There’s nothing worse than being in the shower and someone turns the cold tap off on. Scolding yourself is no fun at all!
Your plastic 3D printed parts may feel much the same way if your solvent temperature is too high. The truth is: every plastic has its own heat resistance. Some exotic thermoplastic materials like PEEK can withstand temperatures beyond 300 degrees C. But most common plastic materials settle in the range around 100 degrees C.
ABS will deform if you heat it beyond 90 degrees C. PETG withstands only up to 60 degrees C. I have already ruined many 3D prints from PETG because I wanted to speed up the dissolution time and came too close to the deforming point in my solvent tank. Although higher temperature typically increases the dissolution process (think: sugar dissolves faster in hot tea than in cold water) – it may also ruin your precious models.
So help your models feel comfortable while dissolving in the bath. The key to this is to invest in the right temperature control that can keep the temperature high enough to dissolve your supports, but low enough not to damage your parts. A professional support removal station like the Vortex EZ can help you achieve this without much headache.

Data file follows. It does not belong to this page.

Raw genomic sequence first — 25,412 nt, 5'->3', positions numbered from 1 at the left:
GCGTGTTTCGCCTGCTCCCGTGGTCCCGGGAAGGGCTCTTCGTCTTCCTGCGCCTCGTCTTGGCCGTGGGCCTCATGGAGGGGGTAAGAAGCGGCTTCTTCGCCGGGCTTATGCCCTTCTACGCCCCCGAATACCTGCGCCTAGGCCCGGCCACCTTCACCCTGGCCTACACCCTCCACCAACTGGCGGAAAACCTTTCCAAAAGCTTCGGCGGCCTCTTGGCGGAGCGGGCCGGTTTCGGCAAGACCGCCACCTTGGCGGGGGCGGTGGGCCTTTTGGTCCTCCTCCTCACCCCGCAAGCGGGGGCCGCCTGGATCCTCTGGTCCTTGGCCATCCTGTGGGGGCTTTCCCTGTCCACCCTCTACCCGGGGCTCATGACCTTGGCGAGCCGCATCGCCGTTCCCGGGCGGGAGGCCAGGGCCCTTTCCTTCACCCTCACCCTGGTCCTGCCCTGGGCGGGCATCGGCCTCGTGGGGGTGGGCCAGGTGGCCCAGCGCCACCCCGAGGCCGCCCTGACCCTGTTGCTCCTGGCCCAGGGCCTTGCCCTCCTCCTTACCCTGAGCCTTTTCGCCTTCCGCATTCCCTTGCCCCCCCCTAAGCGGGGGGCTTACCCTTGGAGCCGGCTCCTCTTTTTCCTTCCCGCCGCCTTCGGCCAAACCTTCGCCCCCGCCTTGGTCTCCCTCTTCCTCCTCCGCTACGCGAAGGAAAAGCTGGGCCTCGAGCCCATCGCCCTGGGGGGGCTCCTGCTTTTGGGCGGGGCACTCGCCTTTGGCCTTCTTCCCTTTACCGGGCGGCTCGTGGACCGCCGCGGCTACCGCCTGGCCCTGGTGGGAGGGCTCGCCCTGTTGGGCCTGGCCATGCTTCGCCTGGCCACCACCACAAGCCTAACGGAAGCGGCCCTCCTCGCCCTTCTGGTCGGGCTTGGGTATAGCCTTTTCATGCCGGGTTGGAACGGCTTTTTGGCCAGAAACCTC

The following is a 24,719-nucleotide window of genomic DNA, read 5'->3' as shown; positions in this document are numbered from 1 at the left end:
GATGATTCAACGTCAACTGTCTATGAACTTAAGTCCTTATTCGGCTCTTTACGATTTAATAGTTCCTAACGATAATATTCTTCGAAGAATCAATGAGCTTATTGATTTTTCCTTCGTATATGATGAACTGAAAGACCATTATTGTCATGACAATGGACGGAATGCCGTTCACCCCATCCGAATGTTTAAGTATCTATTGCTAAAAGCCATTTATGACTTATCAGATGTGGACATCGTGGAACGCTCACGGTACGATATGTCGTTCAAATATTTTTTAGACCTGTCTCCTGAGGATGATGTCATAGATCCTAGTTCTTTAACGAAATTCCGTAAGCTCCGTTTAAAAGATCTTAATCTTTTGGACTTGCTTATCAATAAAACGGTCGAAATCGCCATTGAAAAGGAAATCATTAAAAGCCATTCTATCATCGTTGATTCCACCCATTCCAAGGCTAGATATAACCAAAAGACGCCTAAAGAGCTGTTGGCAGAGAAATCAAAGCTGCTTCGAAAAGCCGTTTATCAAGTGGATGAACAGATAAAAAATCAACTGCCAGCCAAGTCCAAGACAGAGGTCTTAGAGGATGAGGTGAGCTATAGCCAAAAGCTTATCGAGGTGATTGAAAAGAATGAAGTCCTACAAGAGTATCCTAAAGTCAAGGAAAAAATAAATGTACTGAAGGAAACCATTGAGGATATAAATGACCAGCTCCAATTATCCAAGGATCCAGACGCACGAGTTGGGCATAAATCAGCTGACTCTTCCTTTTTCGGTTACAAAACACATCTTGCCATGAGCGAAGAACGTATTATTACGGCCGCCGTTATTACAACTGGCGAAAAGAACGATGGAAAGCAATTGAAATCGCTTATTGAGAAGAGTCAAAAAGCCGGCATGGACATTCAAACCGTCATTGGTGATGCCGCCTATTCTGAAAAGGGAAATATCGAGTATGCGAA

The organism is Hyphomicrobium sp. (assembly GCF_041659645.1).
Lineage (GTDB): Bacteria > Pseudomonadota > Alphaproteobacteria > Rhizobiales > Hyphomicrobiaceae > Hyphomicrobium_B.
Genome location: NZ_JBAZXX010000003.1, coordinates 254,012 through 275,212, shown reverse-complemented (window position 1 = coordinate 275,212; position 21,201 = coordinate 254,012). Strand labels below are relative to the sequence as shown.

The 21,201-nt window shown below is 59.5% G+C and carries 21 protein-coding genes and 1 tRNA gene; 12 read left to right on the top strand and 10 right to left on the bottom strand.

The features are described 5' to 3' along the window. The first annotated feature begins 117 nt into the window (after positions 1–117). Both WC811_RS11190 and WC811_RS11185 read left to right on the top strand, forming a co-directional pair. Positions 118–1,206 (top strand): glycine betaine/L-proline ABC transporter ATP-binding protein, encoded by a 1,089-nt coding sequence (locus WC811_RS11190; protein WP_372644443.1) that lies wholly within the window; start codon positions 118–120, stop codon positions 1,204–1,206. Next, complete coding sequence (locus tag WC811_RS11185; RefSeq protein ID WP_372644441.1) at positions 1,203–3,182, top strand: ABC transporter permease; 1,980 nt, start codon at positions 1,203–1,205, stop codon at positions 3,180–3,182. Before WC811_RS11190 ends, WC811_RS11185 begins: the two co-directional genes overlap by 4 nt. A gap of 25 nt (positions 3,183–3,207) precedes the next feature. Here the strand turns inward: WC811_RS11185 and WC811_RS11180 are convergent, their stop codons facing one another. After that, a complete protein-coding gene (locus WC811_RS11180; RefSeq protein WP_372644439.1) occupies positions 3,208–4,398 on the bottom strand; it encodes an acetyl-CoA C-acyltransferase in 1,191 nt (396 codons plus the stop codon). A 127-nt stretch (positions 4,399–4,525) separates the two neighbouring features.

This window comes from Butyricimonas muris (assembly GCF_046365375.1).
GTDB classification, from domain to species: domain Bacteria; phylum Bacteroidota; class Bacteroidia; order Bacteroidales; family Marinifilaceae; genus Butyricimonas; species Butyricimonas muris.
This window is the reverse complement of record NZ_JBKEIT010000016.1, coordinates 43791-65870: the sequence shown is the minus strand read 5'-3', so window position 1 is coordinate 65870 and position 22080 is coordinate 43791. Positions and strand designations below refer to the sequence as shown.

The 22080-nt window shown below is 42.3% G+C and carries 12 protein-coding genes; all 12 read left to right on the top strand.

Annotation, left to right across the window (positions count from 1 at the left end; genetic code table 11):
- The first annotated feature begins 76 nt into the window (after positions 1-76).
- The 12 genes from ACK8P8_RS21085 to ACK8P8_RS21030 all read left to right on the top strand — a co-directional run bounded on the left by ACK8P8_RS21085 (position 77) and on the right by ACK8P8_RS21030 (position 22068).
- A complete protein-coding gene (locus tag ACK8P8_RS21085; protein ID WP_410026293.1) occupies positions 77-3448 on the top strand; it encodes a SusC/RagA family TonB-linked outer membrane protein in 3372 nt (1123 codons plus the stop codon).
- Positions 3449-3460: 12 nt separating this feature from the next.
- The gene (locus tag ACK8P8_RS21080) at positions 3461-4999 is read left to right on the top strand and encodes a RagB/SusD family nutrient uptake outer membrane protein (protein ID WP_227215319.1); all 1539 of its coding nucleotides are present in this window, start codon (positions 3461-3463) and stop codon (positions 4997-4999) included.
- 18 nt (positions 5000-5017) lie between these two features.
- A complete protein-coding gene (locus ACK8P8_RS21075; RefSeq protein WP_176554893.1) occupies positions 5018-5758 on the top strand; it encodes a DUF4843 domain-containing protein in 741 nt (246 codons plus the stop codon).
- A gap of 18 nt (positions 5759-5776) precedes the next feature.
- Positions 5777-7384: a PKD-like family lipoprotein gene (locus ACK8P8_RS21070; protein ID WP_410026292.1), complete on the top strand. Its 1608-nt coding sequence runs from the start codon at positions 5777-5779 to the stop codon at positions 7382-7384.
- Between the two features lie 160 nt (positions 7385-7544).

“Move. Move! Move!!” Hearing this from our high school gym coach may have been very annoying. But moving fast is essential for quickly dissolving our support materials.
Strong solvent agitation around support structures increases dissolution. The faster you stir your cup of tea, the faster the sugar will dissolve. Fresh liquid replaces the liquid near the support that has already been saturated.
There are several basic techniques to move fluids to help you dissolve your 3D printing supports: pumps, propellers, and ultrasonic. But they all have their own advantages and drawbacks.
But what are the solutions now? Well, let’s see what’s out there.
1. The Tank With a Pump
To provide enough agitation, the most common dissolving tanks use a pump. The pump will move the solvent in a closed circuit washing 3D printed parts. This continuous water movement helps the support materials to come off more quickly and easily.